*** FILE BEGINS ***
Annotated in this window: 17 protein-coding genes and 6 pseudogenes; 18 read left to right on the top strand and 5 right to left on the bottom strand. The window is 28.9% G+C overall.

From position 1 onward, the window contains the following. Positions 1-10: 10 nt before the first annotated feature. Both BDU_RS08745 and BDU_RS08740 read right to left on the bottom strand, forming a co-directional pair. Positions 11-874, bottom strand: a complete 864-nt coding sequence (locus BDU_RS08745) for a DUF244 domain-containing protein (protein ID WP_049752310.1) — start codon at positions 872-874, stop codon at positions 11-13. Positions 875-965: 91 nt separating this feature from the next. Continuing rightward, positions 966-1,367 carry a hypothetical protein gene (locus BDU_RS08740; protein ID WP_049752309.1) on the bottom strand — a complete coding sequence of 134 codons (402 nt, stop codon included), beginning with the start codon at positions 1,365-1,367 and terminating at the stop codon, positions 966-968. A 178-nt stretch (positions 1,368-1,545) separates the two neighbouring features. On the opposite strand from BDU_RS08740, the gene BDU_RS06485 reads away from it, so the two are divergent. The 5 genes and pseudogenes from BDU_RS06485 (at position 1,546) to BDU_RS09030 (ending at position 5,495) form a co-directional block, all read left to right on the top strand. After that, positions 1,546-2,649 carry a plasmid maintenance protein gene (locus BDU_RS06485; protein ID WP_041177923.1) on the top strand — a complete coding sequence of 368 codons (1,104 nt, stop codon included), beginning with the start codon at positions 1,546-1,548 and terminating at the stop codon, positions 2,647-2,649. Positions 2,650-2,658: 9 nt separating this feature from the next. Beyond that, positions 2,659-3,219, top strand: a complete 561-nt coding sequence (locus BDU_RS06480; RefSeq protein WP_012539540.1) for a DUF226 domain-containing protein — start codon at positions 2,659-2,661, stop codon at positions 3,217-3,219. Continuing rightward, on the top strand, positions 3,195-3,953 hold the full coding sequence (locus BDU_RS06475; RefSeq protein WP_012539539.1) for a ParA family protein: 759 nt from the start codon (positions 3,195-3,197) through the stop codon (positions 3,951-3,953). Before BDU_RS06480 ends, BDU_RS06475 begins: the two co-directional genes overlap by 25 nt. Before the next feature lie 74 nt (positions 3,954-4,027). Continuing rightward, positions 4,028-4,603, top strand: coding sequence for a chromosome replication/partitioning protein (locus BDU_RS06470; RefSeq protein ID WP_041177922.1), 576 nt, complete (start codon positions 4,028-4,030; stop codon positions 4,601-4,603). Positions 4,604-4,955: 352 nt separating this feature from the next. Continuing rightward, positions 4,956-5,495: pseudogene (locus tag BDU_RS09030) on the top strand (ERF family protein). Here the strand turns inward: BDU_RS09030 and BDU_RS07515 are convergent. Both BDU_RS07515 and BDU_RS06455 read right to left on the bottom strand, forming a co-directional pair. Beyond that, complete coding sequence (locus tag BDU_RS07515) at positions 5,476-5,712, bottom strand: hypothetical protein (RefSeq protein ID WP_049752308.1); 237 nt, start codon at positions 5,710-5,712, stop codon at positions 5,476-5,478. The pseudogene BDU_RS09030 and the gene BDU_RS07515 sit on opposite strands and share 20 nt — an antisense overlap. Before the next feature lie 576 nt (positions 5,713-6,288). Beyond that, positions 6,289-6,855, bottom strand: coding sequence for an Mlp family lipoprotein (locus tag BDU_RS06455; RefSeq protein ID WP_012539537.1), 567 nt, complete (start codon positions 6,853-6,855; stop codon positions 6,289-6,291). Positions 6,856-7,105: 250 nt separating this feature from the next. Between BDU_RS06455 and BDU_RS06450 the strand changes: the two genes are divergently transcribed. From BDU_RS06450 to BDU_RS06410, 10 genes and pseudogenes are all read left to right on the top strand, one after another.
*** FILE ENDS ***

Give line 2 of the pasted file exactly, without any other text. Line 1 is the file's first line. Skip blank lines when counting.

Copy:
From position 1 onward, the window contains the following. Positions 1-10: 10 nt before the first annotated feature. Both BDU_RS08745 and BDU_RS08740 read right to left on the bottom strand, forming a co-directional pair. Positions 11-874, bottom strand: a complete 864-nt coding sequence (locus BDU_RS08745) for a DUF244 domain-containing protein (protein ID WP_049752310.1) — start codon at positions 872-874, stop codon at positions 11-13. Positions 875-965: 91 nt separating this feature from the next. Continuing rightward, positions 966-1,367 carry a hypothetical protein gene (locus BDU_RS08740; protein ID WP_049752309.1) on the bottom strand — a complete coding sequence of 134 codons (402 nt, stop codon included), beginning with the start codon at positions 1,365-1,367 and terminating at the stop codon, positions 966-968. A 178-nt stretch (positions 1,368-1,545) separates the two neighbouring features. On the opposite strand from BDU_RS08740, the gene BDU_RS06485 reads away from it, so the two are divergent. The 5 genes and pseudogenes from BDU_RS06485 (at position 1,546) to BDU_RS09030 (ending at position 5,495) form a co-directional block, all read left to right on the top strand. After that, positions 1,546-2,649 carry a plasmid maintenance protein gene (locus BDU_RS06485; protein ID WP_041177923.1) on the top strand — a complete coding sequence of 368 codons (1,104 nt, stop codon included), beginning with the start codon at positions 1,546-1,548 and terminating at the stop codon, positions 2,647-2,649. Positions 2,650-2,658: 9 nt separating this feature from the next. Beyond that, positions 2,659-3,219, top strand: a complete 561-nt coding sequence (locus BDU_RS06480; RefSeq protein WP_012539540.1) for a DUF226 domain-containing protein — start codon at positions 2,659-2,661, stop codon at positions 3,217-3,219. Continuing rightward, on the top strand, positions 3,195-3,953 hold the full coding sequence (locus BDU_RS06475; RefSeq protein WP_012539539.1) for a ParA family protein: 759 nt from the start codon (positions 3,195-3,197) through the stop codon (positions 3,951-3,953). Before BDU_RS06480 ends, BDU_RS06475 begins: the two co-directional genes overlap by 25 nt. Before the next feature lie 74 nt (positions 3,954-4,027). Continuing rightward, positions 4,028-4,603, top strand: coding sequence for a chromosome replication/partitioning protein (locus BDU_RS06470; RefSeq protein ID WP_041177922.1), 576 nt, complete (start codon positions 4,028-4,030; stop codon positions 4,601-4,603). Positions 4,604-4,955: 352 nt separating this feature from the next. Continuing rightward, positions 4,956-5,495: pseudogene (locus tag BDU_RS09030) on the top strand (ERF family protein). Here the strand turns inward: BDU_RS09030 and BDU_RS07515 are convergent. Both BDU_RS07515 and BDU_RS06455 read right to left on the bottom strand, forming a co-directional pair. Beyond that, complete coding sequence (locus tag BDU_RS07515) at positions 5,476-5,712, bottom strand: hypothetical protein (RefSeq protein ID WP_049752308.1); 237 nt, start codon at positions 5,710-5,712, stop codon at positions 5,476-5,478. The pseudogene BDU_RS09030 and the gene BDU_RS07515 sit on opposite strands and share 20 nt — an antisense overlap. Before the next feature lie 576 nt (positions 5,713-6,288). Beyond that, positions 6,289-6,855, bottom strand: coding sequence for an Mlp family lipoprotein (locus tag BDU_RS06455; RefSeq protein ID WP_012539537.1), 567 nt, complete (start codon positions 6,853-6,855; stop codon positions 6,289-6,291). Positions 6,856-7,105: 250 nt separating this feature from the next. Between BDU_RS06455 and BDU_RS06450 the strand changes: the two genes are divergently transcribed. From BDU_RS06450 to BDU_RS06410, 10 genes and pseudogenes are all read left to right on the top strand, one after another.